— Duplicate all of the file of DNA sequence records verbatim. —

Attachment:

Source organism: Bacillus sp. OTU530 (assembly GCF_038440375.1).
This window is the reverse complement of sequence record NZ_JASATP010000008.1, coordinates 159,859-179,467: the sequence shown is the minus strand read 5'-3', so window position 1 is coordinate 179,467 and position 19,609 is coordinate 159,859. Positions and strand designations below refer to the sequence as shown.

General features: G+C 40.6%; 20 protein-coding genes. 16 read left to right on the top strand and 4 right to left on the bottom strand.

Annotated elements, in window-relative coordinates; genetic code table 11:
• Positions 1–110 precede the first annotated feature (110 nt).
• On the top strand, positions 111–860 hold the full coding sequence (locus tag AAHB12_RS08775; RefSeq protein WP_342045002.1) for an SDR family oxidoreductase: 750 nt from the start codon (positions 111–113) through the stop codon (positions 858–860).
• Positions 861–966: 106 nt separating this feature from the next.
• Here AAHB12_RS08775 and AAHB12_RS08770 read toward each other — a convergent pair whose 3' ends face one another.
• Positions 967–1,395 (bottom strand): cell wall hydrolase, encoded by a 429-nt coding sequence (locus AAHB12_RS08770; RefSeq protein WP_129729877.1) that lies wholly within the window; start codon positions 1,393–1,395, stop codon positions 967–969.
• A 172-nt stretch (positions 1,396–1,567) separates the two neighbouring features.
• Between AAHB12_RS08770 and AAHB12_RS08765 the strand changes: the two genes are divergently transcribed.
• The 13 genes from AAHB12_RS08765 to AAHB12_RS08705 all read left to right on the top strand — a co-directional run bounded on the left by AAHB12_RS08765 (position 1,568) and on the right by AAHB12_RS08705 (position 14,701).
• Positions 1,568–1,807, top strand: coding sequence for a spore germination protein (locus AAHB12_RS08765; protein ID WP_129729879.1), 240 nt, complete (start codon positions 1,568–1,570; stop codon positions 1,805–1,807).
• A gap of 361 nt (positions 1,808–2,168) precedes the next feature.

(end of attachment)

Source organism: Bacillus sp. OTU530 (assembly GCF_038440375.1).
This window is the reverse complement of sequence record NZ_JASATP010000008.1, coordinates 159,859-179,467: the sequence shown is the minus strand read 5'-3', so window position 1 is coordinate 179,467 and position 19,609 is coordinate 159,859. Positions and strand designations below refer to the sequence as shown.

General features: G+C 40.6%; 20 protein-coding genes. 16 read left to right on the top strand and 4 right to left on the bottom strand.

Annotated elements, in window-relative coordinates; genetic code table 11:
• Positions 1–110 precede the first annotated feature (110 nt).
• On the top strand, positions 111–860 hold the full coding sequence (locus tag AAHB12_RS08775; RefSeq protein WP_342045002.1) for an SDR family oxidoreductase: 750 nt from the start codon (positions 111–113) through the stop codon (positions 858–860).
• Positions 861–966: 106 nt separating this feature from the next.
• Here AAHB12_RS08775 and AAHB12_RS08770 read toward each other — a convergent pair whose 3' ends face one another.
• Positions 967–1,395 (bottom strand): cell wall hydrolase, encoded by a 429-nt coding sequence (locus AAHB12_RS08770; RefSeq protein WP_129729877.1) that lies wholly within the window; start codon positions 1,393–1,395, stop codon positions 967–969.
• A 172-nt stretch (positions 1,396–1,567) separates the two neighbouring features.
• Between AAHB12_RS08770 and AAHB12_RS08765 the strand changes: the two genes are divergently transcribed.
• The 13 genes from AAHB12_RS08765 to AAHB12_RS08705 all read left to right on the top strand — a co-directional run bounded on the left by AAHB12_RS08765 (position 1,568) and on the right by AAHB12_RS08705 (position 14,701).
• Positions 1,568–1,807, top strand: coding sequence for a spore germination protein (locus AAHB12_RS08765; protein ID WP_129729879.1), 240 nt, complete (start codon positions 1,568–1,570; stop codon positions 1,805–1,807).
• A gap of 361 nt (positions 1,808–2,168) precedes the next feature.